A Solid Policy Record For DG

Despite the fact that the electric utilities have far more financial and political clout than DG companies, these utilities have been surprisingly ineffective at making any significant dents in DG's growth path. For instance, rooftop solar interests have won 23 out of 24 major net metering battles over the past few years, which is extremely significant given net metering's importance for DG. With companies like SolarCity and Sunrun gaining more financial and political clout in their own right, it seems unlikely that the tide will shift towards the utilities anytime soon.

As electric utilities have generally banded together against DG, DG companies have returned the favor by forming alliances such as The Alliance for Solar Choice(TASC). TASC, which is composed of leading distributed generation companies like SolarCity, Sunrun, Verengo, etc, has been surprisingly effective in battling against the utilities on the policy front. While utilities have far superior resources, distributed generation companies have been able to more than hold their own, likely due to a combination of public and governmental support.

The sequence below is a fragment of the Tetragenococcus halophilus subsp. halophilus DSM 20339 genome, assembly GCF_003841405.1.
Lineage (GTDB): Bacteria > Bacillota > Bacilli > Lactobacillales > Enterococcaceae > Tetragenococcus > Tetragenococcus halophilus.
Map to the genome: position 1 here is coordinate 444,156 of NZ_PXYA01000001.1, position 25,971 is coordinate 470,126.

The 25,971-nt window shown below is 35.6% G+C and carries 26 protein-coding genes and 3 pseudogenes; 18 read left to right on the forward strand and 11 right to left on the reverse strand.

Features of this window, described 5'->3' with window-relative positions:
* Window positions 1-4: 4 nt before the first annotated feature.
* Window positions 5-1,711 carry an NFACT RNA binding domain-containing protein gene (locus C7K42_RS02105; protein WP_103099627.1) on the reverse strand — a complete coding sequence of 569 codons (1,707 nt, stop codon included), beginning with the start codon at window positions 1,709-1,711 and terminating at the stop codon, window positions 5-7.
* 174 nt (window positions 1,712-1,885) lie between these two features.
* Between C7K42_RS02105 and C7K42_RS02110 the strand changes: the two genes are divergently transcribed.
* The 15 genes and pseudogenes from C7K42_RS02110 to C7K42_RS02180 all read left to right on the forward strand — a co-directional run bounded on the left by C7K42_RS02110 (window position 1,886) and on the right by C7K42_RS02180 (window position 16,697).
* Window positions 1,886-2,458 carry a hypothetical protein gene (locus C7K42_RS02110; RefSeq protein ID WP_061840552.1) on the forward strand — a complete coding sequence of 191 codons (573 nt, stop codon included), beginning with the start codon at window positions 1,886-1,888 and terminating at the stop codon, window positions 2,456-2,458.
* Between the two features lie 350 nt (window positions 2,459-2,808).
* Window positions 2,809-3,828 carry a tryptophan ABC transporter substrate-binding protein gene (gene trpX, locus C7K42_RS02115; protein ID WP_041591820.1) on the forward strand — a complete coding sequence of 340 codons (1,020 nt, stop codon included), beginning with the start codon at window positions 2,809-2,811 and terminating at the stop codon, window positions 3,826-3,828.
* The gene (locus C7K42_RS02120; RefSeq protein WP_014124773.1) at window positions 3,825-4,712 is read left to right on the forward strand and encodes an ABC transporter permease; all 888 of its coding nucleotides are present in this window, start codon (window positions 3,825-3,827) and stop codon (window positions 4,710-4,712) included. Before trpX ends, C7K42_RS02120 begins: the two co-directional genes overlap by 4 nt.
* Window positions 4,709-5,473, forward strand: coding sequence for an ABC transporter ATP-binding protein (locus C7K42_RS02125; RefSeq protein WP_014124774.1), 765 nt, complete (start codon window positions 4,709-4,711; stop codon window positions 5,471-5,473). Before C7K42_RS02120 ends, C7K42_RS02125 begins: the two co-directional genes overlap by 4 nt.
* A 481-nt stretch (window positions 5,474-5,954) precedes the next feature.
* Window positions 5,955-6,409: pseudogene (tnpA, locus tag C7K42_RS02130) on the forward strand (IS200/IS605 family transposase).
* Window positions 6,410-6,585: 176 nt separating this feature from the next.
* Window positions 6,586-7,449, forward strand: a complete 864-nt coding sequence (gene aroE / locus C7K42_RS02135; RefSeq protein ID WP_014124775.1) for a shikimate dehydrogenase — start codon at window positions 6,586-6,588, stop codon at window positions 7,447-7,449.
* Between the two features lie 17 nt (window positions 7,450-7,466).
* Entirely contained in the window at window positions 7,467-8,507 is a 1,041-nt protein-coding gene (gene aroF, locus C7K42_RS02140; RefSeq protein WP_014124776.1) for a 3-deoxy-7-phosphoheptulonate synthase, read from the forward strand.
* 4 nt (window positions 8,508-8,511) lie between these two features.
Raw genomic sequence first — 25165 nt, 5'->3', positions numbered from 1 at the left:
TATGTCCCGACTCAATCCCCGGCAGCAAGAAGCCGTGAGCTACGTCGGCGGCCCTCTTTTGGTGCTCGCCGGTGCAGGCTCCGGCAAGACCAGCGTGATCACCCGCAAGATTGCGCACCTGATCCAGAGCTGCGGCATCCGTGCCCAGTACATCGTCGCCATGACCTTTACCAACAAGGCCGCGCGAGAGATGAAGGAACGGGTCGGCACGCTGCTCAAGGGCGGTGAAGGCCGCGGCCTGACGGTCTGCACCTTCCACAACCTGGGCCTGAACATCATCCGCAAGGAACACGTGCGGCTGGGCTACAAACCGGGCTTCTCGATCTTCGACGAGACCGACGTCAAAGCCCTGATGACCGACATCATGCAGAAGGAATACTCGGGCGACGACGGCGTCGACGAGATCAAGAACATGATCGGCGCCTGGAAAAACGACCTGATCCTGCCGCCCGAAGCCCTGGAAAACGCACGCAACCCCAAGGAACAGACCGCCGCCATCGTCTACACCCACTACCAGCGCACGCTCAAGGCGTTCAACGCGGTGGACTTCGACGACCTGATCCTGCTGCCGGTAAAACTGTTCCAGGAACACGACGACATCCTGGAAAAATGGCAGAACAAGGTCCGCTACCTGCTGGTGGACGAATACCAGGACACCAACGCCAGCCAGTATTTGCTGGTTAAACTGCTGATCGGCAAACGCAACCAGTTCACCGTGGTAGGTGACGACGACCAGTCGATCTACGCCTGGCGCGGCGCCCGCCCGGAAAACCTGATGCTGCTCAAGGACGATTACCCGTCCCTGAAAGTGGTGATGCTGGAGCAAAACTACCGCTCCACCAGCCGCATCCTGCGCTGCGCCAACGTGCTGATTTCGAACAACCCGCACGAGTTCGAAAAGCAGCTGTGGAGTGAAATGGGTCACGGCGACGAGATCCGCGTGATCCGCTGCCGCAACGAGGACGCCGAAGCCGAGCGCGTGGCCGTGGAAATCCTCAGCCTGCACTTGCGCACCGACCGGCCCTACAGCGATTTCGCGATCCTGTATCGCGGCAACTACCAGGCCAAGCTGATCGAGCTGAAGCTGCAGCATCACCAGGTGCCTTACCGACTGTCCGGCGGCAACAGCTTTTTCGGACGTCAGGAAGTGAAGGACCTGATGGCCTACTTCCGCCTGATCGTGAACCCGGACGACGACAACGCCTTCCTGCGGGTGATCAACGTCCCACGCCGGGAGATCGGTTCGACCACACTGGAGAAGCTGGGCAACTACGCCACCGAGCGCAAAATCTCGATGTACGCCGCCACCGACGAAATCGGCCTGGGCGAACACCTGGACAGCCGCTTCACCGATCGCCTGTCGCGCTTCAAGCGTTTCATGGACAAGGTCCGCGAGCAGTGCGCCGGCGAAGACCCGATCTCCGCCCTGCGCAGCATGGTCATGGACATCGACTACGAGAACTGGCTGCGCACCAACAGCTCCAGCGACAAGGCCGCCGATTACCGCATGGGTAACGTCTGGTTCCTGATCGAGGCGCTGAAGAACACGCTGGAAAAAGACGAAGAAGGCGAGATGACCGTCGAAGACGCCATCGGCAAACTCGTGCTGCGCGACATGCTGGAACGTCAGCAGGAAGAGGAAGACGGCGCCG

With these DG companies growing at breakneck speeds, they will likely be able to much more effectively counter the utilities growing anti-DG campaign. While many DG bears point to the utility push back in order to bolster their arguments, this push back threat is likely overstated. Although utility roadblocks for DG growth are inevitable, such as Salt River Project enacting an enormous rooftop solar fee, DG companies will likely continue eating into the profits of utilities at record paces. Whereas utilities like Southern California Edison will likely be facing a long-term downturn, DG companies like Sunrun have much more room to grow.